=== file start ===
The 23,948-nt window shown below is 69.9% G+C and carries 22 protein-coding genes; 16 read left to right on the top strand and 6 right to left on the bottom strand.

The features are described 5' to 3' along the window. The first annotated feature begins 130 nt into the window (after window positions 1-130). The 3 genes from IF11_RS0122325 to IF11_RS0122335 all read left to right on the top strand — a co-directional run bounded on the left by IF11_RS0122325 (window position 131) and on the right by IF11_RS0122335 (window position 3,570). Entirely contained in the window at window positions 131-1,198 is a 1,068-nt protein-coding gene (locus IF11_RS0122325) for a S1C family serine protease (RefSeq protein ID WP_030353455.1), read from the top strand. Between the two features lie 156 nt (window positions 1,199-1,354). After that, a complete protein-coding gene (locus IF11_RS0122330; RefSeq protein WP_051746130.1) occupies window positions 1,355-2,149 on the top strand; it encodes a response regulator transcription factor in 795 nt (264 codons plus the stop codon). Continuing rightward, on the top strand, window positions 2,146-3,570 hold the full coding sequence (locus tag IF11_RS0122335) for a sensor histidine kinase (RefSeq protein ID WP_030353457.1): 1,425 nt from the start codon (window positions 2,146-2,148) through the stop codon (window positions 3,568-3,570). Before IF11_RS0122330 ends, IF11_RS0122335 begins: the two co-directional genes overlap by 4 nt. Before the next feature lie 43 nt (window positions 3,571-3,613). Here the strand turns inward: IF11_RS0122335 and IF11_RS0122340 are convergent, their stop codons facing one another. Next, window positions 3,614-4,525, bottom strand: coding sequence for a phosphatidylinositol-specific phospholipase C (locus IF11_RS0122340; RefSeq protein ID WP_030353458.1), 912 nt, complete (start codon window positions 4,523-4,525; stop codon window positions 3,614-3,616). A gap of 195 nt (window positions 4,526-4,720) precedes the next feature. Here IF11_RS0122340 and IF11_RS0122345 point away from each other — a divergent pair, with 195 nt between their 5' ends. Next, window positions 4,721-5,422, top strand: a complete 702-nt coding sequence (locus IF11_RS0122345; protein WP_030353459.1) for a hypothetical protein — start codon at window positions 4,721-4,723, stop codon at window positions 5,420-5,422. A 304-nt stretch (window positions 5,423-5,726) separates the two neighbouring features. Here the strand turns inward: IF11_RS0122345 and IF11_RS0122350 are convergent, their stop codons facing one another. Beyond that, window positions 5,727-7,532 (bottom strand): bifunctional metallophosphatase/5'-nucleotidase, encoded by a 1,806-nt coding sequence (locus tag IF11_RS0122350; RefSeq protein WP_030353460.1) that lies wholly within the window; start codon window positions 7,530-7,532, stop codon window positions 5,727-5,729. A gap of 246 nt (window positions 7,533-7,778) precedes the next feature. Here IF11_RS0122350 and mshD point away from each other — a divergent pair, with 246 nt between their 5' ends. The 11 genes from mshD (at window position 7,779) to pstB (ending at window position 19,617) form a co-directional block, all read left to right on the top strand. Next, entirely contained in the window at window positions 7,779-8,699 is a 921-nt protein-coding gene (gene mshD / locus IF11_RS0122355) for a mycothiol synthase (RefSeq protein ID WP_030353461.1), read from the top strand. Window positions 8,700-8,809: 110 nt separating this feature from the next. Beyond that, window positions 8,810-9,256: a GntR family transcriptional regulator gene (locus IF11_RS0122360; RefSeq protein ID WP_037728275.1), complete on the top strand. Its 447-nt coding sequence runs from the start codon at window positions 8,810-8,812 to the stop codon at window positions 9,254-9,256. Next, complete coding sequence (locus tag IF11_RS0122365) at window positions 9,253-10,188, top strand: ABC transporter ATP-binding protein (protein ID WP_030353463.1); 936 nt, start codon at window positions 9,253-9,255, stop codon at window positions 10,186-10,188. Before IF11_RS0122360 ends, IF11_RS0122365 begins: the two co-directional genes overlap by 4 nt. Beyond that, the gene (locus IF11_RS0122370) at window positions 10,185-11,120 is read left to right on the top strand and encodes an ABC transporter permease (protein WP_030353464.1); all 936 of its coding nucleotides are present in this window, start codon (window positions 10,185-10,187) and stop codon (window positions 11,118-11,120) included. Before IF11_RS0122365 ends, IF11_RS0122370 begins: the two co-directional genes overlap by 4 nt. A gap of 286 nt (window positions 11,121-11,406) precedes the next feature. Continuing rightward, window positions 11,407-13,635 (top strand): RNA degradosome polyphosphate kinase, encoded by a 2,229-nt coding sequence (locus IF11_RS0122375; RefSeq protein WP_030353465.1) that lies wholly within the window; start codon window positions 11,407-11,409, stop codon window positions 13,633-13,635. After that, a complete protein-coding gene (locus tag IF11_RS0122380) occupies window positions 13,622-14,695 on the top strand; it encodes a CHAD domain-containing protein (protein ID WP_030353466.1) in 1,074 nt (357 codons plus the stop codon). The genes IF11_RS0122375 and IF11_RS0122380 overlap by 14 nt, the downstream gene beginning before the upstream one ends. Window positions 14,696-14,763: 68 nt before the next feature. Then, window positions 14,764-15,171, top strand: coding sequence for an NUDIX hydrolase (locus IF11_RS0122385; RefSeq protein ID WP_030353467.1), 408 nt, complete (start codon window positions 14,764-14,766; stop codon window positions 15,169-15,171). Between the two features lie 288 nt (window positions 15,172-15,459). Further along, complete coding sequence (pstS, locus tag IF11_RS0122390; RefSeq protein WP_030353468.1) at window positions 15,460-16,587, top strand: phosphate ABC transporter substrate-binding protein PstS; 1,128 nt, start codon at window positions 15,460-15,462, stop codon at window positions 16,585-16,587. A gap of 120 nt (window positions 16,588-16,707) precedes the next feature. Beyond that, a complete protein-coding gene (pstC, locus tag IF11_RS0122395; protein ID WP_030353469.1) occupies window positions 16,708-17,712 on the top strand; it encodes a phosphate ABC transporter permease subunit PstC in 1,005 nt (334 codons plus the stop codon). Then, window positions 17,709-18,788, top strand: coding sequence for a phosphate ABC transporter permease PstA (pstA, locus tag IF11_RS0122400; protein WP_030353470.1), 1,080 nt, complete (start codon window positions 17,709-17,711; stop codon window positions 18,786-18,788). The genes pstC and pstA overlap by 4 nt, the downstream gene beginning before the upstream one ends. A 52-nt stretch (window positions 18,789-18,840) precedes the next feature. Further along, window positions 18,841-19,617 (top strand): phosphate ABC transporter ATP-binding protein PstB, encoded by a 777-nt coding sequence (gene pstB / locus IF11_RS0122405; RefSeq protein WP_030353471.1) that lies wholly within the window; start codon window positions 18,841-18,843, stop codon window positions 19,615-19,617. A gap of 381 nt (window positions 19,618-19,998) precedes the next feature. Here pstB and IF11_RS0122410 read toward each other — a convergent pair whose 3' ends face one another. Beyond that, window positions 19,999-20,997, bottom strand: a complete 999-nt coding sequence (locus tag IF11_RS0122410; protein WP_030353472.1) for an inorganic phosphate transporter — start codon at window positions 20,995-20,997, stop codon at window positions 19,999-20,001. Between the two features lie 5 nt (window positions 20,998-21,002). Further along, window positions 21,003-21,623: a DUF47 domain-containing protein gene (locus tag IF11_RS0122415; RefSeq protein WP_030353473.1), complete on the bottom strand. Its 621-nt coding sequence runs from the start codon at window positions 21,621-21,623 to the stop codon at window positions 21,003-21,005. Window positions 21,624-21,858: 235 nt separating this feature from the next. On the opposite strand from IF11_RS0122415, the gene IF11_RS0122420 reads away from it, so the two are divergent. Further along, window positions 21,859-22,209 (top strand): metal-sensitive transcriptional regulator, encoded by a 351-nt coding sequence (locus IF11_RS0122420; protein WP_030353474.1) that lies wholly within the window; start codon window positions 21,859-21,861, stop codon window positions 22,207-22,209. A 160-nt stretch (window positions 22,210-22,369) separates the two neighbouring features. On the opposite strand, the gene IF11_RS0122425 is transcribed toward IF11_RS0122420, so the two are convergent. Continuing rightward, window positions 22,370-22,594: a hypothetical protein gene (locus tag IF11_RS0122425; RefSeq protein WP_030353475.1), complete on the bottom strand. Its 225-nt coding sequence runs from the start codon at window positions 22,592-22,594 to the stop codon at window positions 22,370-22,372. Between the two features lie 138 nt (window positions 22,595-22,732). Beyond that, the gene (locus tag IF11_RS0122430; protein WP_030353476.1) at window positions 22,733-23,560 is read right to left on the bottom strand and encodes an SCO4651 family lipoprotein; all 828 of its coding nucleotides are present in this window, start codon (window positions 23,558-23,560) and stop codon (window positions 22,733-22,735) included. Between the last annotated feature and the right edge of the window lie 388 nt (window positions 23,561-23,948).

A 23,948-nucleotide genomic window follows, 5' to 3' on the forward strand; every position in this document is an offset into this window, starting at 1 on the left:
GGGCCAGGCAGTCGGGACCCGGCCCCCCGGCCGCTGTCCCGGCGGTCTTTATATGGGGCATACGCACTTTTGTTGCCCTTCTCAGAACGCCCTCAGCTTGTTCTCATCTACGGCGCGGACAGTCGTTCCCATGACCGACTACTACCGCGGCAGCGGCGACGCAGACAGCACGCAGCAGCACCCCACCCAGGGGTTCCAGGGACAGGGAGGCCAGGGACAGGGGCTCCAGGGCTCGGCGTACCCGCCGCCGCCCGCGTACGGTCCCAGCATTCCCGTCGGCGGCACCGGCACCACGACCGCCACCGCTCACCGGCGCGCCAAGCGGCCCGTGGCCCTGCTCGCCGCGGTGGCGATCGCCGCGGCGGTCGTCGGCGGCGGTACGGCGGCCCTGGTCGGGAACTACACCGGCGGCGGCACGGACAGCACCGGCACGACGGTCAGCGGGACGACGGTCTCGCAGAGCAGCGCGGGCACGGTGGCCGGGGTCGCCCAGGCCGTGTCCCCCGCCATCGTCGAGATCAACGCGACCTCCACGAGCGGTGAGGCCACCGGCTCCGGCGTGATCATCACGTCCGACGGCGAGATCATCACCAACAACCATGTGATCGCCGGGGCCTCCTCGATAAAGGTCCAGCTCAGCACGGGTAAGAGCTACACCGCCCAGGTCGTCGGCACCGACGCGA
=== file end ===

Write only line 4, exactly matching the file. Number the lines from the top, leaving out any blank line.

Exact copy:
GGGCCAGGCAGTCGGGACCCGGCCCCCCGGCCGCTGTCCCGGCGGTCTTTATATGGGGCATACGCACTTTTGTTGCCCTTCTCAGAACGCCCTCAGCTTGTTCTCATCTACGGCGCGGACAGTCGTTCCCATGACCGACTACTACCGCGGCAGCGGCGACGCAGACAGCACGCAGCAGCACCCCACCCAGGGGTTCCAGGGACAGGGAGGCCAGGGACAGGGGCTCCAGGGCTCGGCGTACCCGCCGCCGCCCGCGTACGGTCCCAGCATTCCCGTCGGCGGCACCGGCACCACGACCGCCACCGCTCACCGGCGCGCCAAGCGGCCCGTGGCCCTGCTCGCCGCGGTGGCGATCGCCGCGGCGGTCGTCGGCGGCGGTACGGCGGCCCTGGTCGGGAACTACACCGGCGGCGGCACGGACAGCACCGGCACGACGGTCAGCGGGACGACGGTCTCGCAGAGCAGCGCGGGCACGGTGGCCGGGGTCGCCCAGGCCGTGTCCCCCGCCATCGTCGAGATCAACGCGACCTCCACGAGCGGTGAGGCCACCGGCTCCGGCGTGATCATCACGTCCGACGGCGAGATCATCACCAACAACCATGTGATCGCCGGGGCCTCCTCGATAAAGGTCCAGCTCAGCACGGGTAAGAGCTACACCGCCCAGGTCGTCGGCACCGACGCGA